The reason was simple. Jonas Savimbi, whose National Union for the Total Independence of Angola (Unita) rebels control Huambo, had just sent a letter offering Mr da Cruz the pick of any hotel in town to rehabilitate. Not one to miss opportunities, Mr da Cruz sat down to think, the calculation being which of the city's main hotels had suffered the least in last year's 55-day battle for Huambo between Unita and the government of President Jose Eduardo dos Santos.
The problem was they had all been hit by mortar shells and rocket-propelled grenades, not to mention hundreds of rounds from AK-47 assault rifles. The battle left Huambo with a negligible water supply, and the only electricity is from a handful of generators. Even diesel to run them is scarce. But Mr da Cruz was positively giddy, showing off the letter, saying repeatedly: 'This came from Dr Savimbi.'
With Unita trying to establish Huambo as the capital of the 65 per cent of Angola it controls, Mr da Cruz and several dozen other businessmen are positioning themselves for a financial windfall. While Mr da Cruz is getting into the hotel business, others have organised convoys through Unita- controlled territory to the diamond-producing areas in the far north-east and to neighbouring Zaire and Namibia. The profit margin can be astronomical. A cow bought for dollars 100 ( pounds 67) near Huambo, for example, goes for up to dollars 1,000 in the diamond areas.
These are gritty, strident anti-Communists whose motto is, as Mr da Cruz said: 'The more difficulties there are, the better the opportunities.'
Mr da Cruz, born in Aveiro, Portugal, 49 years ago, came to Huambo in 1968 after serving three years as an infantryman with the Portuguese colonial army on the eastern front during the war for independence. He began working as a painter and then began to produce briefcases and luggage. These were the golden days of Huambo, to hear Mr da Cruz tell it, especially in the last years before independence when Portugal attempted to make up for centuries of neglect and exploitation by funding schools, hospitals and factories. The world did not appreciate the Portuguese contribution, he argues, and becomes irritated when reminded that, for promoting literacy and economic development in Africa, Portugal comes last among colonial powers.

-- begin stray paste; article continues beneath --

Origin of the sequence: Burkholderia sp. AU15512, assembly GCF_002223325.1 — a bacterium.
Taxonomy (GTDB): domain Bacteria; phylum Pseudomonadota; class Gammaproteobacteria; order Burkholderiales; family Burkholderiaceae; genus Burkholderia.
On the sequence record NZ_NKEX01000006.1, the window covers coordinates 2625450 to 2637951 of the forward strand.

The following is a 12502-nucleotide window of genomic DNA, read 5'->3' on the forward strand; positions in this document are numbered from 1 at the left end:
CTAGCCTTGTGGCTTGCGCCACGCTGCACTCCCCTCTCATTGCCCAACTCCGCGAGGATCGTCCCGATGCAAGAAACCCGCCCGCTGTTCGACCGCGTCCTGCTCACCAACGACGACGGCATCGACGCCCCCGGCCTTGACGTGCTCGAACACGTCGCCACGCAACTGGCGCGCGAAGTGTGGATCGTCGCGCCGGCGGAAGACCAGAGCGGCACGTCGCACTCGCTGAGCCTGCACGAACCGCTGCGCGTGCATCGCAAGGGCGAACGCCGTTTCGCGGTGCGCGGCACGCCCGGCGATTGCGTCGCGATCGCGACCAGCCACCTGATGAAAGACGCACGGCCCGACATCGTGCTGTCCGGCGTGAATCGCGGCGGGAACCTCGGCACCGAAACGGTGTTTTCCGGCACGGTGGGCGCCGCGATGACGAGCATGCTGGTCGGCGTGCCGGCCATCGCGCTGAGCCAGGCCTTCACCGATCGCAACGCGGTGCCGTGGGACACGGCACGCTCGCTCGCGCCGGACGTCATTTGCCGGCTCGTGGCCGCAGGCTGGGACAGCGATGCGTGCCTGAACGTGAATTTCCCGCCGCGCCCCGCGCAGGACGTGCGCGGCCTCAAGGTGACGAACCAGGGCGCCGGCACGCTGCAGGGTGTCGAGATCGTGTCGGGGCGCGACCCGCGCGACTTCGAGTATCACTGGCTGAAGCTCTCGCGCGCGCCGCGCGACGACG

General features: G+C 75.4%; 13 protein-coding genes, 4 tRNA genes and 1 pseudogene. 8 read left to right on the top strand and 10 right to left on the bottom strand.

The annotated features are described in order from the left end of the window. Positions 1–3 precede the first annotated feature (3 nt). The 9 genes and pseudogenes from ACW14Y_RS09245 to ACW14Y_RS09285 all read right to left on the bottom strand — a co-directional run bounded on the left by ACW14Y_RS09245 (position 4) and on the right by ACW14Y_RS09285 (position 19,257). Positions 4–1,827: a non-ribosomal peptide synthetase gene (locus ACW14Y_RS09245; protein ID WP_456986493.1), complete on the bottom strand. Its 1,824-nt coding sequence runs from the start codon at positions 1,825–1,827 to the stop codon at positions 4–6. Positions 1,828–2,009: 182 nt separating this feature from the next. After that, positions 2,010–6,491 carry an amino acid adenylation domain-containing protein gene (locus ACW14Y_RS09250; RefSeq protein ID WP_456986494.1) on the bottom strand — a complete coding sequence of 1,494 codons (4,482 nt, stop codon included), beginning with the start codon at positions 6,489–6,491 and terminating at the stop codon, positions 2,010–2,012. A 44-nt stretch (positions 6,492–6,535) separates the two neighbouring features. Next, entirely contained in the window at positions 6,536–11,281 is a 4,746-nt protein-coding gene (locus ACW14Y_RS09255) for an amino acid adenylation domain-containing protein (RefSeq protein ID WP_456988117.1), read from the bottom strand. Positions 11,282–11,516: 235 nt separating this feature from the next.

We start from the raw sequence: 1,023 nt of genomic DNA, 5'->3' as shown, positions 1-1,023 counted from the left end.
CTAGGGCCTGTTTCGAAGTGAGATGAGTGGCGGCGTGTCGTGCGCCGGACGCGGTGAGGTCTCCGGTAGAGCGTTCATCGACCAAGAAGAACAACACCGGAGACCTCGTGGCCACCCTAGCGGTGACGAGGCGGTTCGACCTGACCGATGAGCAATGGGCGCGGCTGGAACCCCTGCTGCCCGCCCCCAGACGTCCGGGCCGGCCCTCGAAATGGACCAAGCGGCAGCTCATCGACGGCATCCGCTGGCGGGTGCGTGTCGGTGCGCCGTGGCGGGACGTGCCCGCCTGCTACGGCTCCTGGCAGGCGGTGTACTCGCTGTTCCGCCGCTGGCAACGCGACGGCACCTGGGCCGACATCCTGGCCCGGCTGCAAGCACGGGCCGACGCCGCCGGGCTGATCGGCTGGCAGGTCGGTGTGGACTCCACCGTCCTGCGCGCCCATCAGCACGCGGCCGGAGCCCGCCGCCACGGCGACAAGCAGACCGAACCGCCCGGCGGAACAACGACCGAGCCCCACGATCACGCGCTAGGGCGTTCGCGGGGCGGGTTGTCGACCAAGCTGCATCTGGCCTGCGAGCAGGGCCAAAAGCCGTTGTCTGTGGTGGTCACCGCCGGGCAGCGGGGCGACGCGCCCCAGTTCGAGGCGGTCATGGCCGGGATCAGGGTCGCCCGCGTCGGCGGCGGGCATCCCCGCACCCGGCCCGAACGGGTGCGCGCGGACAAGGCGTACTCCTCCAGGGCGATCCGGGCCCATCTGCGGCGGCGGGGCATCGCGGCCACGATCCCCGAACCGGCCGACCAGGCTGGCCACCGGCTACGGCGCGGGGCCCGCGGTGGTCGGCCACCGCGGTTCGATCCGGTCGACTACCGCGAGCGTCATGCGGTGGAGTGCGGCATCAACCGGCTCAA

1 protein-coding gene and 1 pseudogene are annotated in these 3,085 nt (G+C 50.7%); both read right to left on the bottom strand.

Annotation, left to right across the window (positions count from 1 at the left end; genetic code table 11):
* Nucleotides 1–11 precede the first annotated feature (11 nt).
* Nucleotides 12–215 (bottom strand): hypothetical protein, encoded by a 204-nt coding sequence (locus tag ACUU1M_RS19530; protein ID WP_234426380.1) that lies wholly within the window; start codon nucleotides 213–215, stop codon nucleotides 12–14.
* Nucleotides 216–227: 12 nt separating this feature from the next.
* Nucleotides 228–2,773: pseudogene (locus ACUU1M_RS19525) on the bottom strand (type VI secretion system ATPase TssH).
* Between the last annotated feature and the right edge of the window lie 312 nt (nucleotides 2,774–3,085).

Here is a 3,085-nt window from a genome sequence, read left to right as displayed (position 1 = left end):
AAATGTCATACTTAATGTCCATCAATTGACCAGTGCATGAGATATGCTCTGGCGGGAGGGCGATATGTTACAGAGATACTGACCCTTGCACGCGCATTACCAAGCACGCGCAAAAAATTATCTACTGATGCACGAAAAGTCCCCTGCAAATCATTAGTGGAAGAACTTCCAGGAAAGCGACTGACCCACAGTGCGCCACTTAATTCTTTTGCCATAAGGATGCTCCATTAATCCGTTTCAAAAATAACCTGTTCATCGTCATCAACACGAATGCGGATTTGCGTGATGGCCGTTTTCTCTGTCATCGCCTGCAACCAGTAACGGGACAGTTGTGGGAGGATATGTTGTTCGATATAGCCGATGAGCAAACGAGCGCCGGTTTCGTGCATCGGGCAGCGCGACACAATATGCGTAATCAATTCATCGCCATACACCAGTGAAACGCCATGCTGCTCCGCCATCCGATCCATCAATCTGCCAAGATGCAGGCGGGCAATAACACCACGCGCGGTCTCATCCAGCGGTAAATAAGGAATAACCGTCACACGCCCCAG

By the Eighties Mr da Cruz had established the Grupo AGC, a consortium involved in the manufacture of light fixtures, clothes and food products. In 1983, Unita guerrillas stole his 150 head of cattle and economic crisis during the war ground down his company. Independence brought nothing but trouble, he said, but he has thrown in his lot with Unita, the movement that re-ignited civil war by rejecting defeat in UN-monitored general elections in September 1992.
During the battle for Huambo last year, Mr da Cruz loaded the wounded and dead on to his truck and took them to the Unita hospital. Since then, he has been looking for opportunities. When the Portuguese residents were evacuated by the International Committee of the Red Cross last year, Mr da Cruz sent his wife and three children to Portugal and stayed behind. 'I built this factory. I did not want to run the risk of being evacuated and losing everything.'
His first move was to convert two floors of his clothes factory into a small hotel. His kitchen and laundry are situated in a warehouse with 150 idle sewing machines. The hotel is doing steady business thanks to visits by journalists, church officials and aid agencies. Mr da Cruz is also seeking to rent out his warehouse to relief groups. 'I have to make the place pay for itself,' he said.